Exhibit @ Franklin House 4201, 11 August 2017, Los Angeles, CA
cycle-series, franklin exhibit :: seven sauer
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Cycle-Series by Steve (Seven) Sauer is a set of referential, reverential, and narrative sculptures, composed from bicycle parts and afflatus which echo ideas from a diverse selection of influences to express anguish, pay homage, focus (or diffuse) opinion, and to simply explore. Steve is a multidisciplinary engineer, designer, and builder with scores of interests, including enduring enthusiasm for bicycles. Expansion of the series continues, adding to a Cycle-Series origin collection from 2010-2012. Kristi invited an exhibit at 4201 Franklin Avenue, with food, music, more art, and good people. Sculptures featured in this exhibit listed and described below:
Show Title [not present]
Show Title features a spring-cushioned seat from an old, light-green English 3-Speed, mounted on the rolling base of a medical IV stand to form the title sign for the earlier Cycle-Series origin exhibit. OIXIO is a registered business name that I’ve used since 1995 as a collector for creative projects. OIXIO, a bi-axially symmetric palindrome, also functions as an alter-ego moniker for my creative/artistic side. Also, I sometimes (un)identify myself as "Seven Sauer". A dropped "t" sets it apart from my legal name and gives me a less trodden set of letters to link to my art works. There, that should create sufficient identity confusion:
Steve (Seven) Sauer : 7S : OIXIO !
Don’t Stop features bicycle brake blocks arranged in a twenty-five element square array (a recurrent theme in my OIXIO graphics). Two of the blocks are in contact with each other, representing a loving human relationship in a field of singles. A wish is inferred to keep that bond whole and not to stop, though the context is suggestive in opposition. One brake block serves as a handle to lower the "DON’T STOP" tag from behind the aluminum plate, as an interactive element inviting touch. The cable from which the plate hangs passes over a brake-yoke in a way common for bicycle center-pull brakes. (This is the piece that initiated Cycle-Series.)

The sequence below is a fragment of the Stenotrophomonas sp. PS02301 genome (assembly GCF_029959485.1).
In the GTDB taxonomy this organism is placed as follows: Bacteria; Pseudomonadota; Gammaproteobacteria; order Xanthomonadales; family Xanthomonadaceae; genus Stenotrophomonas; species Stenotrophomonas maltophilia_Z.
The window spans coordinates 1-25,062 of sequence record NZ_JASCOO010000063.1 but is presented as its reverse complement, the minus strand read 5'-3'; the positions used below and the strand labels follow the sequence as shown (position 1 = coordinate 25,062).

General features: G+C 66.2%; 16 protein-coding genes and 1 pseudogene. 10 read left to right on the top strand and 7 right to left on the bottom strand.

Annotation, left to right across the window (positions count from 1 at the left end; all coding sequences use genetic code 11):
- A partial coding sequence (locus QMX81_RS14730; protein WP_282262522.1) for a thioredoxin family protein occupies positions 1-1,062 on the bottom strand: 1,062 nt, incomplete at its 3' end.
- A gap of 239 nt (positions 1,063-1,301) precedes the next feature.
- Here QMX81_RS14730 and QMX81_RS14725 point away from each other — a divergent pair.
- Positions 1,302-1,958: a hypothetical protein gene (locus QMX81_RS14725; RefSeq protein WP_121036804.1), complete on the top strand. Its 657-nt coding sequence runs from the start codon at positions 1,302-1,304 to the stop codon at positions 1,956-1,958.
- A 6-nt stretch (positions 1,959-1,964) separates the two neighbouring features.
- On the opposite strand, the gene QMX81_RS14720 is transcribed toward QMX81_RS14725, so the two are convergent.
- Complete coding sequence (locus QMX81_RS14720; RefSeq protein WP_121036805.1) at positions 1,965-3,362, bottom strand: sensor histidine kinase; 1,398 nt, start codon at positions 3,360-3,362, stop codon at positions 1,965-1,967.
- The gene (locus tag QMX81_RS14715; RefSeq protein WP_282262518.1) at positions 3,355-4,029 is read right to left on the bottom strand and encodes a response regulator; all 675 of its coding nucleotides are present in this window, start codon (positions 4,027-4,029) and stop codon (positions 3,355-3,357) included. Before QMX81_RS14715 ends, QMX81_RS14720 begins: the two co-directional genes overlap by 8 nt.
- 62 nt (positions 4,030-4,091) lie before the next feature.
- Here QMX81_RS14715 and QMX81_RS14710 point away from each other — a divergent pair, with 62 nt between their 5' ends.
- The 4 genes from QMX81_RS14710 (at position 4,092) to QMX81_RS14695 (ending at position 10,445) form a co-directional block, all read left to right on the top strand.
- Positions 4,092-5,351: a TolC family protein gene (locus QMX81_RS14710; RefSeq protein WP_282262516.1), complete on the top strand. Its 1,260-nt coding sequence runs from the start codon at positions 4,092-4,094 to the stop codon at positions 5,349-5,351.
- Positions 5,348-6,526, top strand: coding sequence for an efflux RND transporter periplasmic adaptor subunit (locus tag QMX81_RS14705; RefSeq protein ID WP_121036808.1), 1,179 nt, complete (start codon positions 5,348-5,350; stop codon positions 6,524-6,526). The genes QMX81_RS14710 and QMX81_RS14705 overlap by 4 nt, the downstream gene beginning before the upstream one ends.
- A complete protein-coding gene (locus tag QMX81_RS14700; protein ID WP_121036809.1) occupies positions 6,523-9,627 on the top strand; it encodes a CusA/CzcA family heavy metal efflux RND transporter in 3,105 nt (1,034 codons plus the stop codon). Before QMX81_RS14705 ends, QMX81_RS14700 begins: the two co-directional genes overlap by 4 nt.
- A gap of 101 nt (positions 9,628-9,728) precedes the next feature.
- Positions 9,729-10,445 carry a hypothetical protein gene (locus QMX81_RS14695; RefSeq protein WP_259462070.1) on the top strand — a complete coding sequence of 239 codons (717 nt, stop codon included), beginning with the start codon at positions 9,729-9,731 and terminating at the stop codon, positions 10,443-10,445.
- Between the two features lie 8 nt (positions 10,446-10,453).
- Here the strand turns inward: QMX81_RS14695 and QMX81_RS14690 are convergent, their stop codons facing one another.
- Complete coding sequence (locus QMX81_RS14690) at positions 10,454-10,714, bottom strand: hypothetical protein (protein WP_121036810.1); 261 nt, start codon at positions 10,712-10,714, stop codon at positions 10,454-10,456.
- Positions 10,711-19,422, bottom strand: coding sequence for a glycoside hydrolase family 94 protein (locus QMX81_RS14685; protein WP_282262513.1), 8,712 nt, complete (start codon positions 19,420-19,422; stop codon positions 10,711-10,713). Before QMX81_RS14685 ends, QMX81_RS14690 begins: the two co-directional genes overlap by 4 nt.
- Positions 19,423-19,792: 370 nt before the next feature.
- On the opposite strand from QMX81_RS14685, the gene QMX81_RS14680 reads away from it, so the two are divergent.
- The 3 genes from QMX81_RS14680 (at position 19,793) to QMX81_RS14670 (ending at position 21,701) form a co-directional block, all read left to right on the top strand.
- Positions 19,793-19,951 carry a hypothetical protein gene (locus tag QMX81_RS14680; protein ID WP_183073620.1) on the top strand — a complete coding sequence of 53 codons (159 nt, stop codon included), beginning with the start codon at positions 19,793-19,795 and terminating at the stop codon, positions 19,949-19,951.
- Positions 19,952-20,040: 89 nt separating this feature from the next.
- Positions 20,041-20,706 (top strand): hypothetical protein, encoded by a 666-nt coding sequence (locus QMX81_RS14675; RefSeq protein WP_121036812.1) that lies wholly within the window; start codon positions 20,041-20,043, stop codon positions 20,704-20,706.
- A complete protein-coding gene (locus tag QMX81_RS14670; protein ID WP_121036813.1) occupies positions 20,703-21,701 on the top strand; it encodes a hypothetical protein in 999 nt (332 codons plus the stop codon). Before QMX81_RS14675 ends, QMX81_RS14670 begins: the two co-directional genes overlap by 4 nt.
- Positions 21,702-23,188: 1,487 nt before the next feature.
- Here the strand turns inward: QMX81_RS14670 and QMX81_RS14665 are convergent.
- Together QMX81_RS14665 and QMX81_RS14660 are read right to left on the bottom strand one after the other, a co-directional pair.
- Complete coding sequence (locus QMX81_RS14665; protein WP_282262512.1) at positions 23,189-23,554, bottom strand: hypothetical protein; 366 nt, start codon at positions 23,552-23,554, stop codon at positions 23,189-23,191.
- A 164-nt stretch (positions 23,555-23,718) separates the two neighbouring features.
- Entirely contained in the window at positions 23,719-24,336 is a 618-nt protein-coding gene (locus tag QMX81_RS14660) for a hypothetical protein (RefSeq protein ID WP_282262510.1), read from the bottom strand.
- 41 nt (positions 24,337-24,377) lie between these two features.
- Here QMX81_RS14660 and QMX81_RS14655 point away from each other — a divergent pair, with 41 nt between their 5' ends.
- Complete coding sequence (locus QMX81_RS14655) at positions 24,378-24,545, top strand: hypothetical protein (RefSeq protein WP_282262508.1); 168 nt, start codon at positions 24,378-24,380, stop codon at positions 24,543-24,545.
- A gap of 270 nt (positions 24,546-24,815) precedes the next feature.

A'trophy is another manifestation of the seat and handlebars bull skull. This one is comprised of some rather time-worn parts that Nature has been working on with some oxidation tricks. A Brooks B5ST leather seat with ample surface cracking and underside leather disintegration is combined with some fairly rusty chromed-steel handlebars from a good old English 3-speed. An alloy stem, steel seat clamp, aluminum tube, wooden block, and aluminum back plate completes the arrangement. These bike parts are ready to live out their remaining time on a wall, after long years of service and some follow-on neglect. We can't escape it, so why not celebrate it: A trophy to atrophy!
Artifact Fiction is a simple composition of the pretty, shiny parts that might front a racing bicycle in the early 1980s: A chrome fork, Campagnolo (Tipo) front hub, chromed-steel headset with aluminum headtube, and a Cinelli stem. As atypical quirk, a quick-release skewer from a hub secures the stem to the steering tube. No intended deeper meaning here, but I welcome you to assign some if you like.
Handleblades is a manifestation of chef and paring knives as handlebars/grips and brake levers. With an integrated stem mounted on a fork, there is allusion to a potentially dangerous arrangement, perhaps as indicated by the ’blood’ spatter on the aluminum fork blades. Inspiration came from a reading of "Blood Secrets" by Rod Englert and two seasons of "Dexter" episodes, and the sensual shape and material nature of common cutlery. The fork comes from a 1970s Viscount Aerospace - a bike that found infamy for human injuries associated with the catastrophic failure of their cast-aluminum "death forks". The stainless steel stem is set well above the limit line (ever so hazardous), and there is a telling skeletal ring higher up the stem quill. A skewer marked "Lambert" (a name associated with the Viscount Aerospace lineage) secures the fork to an aluminum block base via a pseudo-hub assembly.